FIGS. 7 and 8 disclose a prior art, optical cable which is disclosed in greater detail in U.S. Pat. No. 5,109,457. Briefly, this cable is generally designated by the numeral 70 and it includes several ribbon arrays 37 of optical fibers within a plastic core tube 34. A water-absorbing tape 44 surrounds the core tube. However, this tape provides little or no linear strength to the cable. Instead, the strength member system 60 comprises two pluralities of strength members which are positioned adjacent to the core tube 34, and in engagement with the tape 44. The two pluralities of strength members are diametrically opposed and extend parallel to the longitudinal axis of the cable 70. All of the strength members 62, 64 comprise a substrate which is made of E-glass fiber filaments. However, the substrate of strength members 62 is impregnated with an epoxy material that causes them to become relatively stiff, and renders them capable of withstanding compressive stresses including those which are induced by thermal cycling and initial shrinkage of the jacket material. It is noted that the strength members 62, 64 have a diameter of about 2.0 millimeters (0.08 inches), which is almost twice the diameter of the rods 141, 142 (see FIG. 2) used in the present invention.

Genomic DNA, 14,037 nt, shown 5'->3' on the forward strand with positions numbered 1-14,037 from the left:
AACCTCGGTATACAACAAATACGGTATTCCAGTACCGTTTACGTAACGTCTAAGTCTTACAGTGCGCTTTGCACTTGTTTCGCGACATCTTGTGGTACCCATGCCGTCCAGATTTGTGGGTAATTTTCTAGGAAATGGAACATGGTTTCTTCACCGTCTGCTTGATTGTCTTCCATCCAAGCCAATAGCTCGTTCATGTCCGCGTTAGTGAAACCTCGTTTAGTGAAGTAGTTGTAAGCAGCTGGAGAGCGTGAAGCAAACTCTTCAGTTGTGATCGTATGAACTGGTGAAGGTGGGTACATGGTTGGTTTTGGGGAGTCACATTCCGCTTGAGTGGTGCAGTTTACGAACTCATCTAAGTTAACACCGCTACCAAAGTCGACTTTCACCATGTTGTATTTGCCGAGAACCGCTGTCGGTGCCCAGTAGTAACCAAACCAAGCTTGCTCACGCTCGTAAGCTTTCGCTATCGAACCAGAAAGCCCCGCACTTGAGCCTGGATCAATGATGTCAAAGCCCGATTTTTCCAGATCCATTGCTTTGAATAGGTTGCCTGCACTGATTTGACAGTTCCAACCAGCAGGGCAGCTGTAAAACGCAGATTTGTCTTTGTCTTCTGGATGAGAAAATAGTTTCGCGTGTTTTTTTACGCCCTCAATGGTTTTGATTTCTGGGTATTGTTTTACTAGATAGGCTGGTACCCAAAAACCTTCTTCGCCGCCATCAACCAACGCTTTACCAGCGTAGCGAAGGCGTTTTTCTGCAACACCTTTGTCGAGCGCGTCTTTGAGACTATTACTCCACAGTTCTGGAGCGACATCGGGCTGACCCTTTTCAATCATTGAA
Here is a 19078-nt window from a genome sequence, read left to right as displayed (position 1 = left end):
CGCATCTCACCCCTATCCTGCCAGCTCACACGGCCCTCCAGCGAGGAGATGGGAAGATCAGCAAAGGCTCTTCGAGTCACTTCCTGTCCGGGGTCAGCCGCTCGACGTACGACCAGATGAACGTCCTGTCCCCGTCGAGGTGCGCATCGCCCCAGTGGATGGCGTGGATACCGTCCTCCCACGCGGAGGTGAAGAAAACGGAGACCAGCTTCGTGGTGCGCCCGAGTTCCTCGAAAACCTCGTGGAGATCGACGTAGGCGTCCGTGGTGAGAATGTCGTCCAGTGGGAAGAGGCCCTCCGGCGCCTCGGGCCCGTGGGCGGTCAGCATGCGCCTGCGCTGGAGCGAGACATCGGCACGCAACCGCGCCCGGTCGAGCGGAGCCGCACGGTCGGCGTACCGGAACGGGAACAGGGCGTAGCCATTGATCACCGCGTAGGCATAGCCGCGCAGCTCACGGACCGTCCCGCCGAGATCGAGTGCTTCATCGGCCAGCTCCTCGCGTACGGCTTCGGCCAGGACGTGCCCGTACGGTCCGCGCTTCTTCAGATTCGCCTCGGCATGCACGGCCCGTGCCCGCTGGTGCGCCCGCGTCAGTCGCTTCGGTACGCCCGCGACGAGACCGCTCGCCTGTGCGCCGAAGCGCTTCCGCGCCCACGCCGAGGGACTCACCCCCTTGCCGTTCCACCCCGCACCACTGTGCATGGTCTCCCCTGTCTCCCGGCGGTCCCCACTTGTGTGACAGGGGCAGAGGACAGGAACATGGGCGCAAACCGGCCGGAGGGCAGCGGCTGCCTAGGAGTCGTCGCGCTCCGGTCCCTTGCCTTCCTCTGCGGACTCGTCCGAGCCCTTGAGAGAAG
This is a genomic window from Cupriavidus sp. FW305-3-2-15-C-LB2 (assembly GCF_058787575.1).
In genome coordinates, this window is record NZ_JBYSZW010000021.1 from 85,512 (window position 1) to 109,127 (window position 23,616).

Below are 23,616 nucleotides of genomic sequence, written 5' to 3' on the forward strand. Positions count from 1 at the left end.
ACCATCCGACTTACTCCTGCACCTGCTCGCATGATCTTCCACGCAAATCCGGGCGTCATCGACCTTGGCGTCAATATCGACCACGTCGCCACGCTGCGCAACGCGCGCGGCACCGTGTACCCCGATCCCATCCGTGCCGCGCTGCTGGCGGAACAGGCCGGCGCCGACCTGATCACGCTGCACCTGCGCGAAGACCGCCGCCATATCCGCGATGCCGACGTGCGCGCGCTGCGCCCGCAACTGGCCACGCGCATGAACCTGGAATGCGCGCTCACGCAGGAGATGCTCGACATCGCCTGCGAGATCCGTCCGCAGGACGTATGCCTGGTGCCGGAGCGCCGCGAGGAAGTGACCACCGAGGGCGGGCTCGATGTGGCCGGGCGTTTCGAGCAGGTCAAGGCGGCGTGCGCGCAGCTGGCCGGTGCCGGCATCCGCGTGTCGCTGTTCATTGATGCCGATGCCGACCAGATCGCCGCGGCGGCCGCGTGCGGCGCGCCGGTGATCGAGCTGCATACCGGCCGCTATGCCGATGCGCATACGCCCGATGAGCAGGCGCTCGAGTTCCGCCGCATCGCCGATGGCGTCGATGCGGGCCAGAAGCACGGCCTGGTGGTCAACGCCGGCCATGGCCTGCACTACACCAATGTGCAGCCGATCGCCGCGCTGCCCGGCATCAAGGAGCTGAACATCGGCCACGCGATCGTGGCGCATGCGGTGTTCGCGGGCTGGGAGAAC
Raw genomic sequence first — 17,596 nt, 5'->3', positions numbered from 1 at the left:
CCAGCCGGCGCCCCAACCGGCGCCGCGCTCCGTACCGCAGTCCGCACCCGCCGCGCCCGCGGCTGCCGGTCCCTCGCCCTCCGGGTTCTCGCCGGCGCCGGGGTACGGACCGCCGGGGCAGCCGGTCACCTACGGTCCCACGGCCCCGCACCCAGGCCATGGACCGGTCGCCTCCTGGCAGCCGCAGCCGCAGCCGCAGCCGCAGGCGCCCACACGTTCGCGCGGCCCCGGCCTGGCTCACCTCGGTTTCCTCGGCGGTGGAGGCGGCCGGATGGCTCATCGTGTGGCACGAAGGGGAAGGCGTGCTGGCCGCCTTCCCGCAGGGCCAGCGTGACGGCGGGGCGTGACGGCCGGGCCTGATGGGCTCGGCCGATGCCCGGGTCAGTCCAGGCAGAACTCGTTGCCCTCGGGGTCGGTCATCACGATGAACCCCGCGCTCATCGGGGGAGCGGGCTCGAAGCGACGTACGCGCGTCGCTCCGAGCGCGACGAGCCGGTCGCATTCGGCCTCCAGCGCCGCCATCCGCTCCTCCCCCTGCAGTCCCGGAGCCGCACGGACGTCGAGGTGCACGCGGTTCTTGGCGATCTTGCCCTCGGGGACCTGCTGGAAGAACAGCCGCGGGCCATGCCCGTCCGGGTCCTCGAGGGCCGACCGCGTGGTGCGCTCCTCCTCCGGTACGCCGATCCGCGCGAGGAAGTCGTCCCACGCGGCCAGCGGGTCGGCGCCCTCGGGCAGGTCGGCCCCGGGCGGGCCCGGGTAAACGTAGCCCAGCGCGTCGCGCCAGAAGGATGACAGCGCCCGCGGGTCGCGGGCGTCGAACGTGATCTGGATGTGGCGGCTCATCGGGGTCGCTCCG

Although various particular embodiments have been shown and described, it is understood that modifications are possible within the spirit and scope of the invention. These modifications include, but are not limited to, the use of an adhesive carrier tape in the prefabrication of the strength tape rather than weaving, the use of metallic conductors as the transmission medium rather than optical fibers, and the use of metallic strength rods rather than dielectric strength rods.